Thanks Mr. Mansfield, that brings us back full circle… my point is to blazon it in such a way that it must be interpreted as a star with eight points such that the horizontal and vertical rays are longer than the diagonal rays.

 

I think the basis of the problem here is that the charge I’m trying to clarify blazon for is not traditional heraldry.

 
Joseph McMillan
 
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01 January 2011 09:15
 

There is no way to blazon anything (at least not correctly) that will guarantee a charge can be depicted one and only one way.  Even an ordinary such as a pale or fess can vary in width to some degree.  Blazoning something as a mullet (or five-pointed star) does not ensure that the artist will depict it with the geometric regularity we’re used to seeing on the American flag.

Blazoning this charge as a compass rose may suggest but does not guarantee unequal length points.  Here’s a drawing of an actual medieval compass rose (1492).  Note that the 45 degree points are the same length as the cardinal points; note also the curvature of the points.  An artist might well decide to take this as his model to draw your compass rose; why not?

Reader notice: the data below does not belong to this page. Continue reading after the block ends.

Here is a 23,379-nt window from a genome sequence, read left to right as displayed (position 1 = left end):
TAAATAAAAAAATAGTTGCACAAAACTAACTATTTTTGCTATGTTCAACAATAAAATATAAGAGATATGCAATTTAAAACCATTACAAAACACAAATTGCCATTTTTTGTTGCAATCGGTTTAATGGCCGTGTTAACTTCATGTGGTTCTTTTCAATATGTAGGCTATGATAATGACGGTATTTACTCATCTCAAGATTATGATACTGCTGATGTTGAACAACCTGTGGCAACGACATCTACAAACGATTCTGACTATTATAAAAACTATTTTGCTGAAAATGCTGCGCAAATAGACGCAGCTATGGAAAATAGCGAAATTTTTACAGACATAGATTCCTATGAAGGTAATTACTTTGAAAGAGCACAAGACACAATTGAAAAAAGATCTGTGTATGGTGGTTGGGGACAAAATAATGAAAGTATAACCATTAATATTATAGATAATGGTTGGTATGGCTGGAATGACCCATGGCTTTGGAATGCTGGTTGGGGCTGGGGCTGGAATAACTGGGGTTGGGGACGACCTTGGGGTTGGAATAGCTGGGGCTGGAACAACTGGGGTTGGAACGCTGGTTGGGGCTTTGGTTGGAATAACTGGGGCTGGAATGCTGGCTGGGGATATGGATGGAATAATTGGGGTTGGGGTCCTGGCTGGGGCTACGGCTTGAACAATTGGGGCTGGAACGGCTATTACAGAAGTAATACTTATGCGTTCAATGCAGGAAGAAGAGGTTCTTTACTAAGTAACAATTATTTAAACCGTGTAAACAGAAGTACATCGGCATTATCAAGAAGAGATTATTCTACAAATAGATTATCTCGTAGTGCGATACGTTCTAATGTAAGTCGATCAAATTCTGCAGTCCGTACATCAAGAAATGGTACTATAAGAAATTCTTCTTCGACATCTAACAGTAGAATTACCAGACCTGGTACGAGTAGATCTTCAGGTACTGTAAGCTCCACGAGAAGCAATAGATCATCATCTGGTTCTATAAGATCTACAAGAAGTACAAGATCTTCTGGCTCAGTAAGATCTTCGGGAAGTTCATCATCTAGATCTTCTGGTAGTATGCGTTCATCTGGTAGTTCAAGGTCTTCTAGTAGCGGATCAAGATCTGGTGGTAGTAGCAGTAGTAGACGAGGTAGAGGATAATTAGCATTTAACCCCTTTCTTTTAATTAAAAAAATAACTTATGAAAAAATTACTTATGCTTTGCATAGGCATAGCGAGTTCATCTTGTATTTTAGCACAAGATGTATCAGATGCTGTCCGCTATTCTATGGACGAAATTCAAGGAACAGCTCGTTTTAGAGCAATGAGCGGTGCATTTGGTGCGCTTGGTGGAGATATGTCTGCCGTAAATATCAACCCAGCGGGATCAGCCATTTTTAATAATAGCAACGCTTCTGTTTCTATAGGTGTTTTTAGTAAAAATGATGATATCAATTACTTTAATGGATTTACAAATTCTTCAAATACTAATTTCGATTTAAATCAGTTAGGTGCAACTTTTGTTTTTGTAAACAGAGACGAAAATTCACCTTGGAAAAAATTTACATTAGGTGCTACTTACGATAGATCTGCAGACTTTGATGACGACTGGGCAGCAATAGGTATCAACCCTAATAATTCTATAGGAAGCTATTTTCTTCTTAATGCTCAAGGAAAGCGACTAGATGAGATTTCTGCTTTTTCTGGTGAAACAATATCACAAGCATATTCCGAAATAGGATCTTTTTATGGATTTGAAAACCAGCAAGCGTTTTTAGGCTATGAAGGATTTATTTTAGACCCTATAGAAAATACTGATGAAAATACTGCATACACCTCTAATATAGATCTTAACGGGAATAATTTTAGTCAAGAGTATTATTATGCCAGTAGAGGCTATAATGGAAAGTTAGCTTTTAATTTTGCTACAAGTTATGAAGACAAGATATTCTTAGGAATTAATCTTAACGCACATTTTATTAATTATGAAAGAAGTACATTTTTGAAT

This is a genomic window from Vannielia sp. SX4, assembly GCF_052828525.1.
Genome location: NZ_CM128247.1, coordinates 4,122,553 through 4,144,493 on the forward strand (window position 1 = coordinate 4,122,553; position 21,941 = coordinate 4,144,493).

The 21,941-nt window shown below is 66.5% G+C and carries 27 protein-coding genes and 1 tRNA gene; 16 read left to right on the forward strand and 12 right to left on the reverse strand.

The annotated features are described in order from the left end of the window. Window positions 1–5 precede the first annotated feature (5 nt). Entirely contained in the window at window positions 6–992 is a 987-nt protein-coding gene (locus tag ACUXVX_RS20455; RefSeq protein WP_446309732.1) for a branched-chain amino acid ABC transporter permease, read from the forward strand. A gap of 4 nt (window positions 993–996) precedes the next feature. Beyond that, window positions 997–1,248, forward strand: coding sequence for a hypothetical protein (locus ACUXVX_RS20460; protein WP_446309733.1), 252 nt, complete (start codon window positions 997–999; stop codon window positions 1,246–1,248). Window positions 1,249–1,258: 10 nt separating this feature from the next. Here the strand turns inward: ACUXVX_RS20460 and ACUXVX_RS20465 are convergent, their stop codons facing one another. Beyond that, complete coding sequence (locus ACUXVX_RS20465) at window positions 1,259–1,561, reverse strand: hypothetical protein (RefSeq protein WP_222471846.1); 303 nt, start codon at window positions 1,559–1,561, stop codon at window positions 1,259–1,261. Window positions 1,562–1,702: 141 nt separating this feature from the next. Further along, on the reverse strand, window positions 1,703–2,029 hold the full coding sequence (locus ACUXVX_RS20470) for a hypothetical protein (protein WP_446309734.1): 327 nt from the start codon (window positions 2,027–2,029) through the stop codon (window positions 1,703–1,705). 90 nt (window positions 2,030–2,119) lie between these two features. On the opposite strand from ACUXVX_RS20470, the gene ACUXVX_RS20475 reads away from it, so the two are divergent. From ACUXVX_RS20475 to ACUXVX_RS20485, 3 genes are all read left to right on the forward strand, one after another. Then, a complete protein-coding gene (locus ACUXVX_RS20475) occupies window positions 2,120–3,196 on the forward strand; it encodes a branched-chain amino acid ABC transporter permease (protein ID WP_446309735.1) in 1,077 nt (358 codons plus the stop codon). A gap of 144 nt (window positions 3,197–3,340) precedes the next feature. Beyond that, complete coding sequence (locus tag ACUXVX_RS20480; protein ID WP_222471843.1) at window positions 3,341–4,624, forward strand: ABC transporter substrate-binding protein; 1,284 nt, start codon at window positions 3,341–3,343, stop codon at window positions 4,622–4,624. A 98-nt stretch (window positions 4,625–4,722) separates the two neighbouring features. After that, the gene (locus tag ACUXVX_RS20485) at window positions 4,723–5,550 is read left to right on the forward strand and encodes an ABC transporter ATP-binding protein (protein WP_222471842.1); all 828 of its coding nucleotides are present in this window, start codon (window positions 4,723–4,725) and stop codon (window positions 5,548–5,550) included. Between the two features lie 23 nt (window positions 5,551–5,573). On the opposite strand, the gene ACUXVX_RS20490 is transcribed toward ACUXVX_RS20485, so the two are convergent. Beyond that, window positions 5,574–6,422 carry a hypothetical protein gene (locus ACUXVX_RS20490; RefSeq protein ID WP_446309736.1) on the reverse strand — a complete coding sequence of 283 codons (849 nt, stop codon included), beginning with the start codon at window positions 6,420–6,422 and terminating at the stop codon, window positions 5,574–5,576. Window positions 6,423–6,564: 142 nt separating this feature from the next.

http://upload.wikimedia.org/wikipedia/commons/thumb/4/4b/WInd_Rose_Aguiar.svg/225px-WInd_Rose_Aguiar.svg.png

 
Arthur Radburn
 
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01 January 2011 09:35
 

JBGarrison;80850 wrote:

my point is to blazon it in such a way that it must be interpreted as a star with eight points such that the horizontal and vertical rays are longer than the diagonal rays.


To try and achieve the result you’re looking for, I think you’d need to word the blazon very prescriptively, e.g. as "an eight-pointed star the cardinal points longer than the diagonals".  But, even so, it’d still be up to each individual artist to decide on the relative lengths of the points.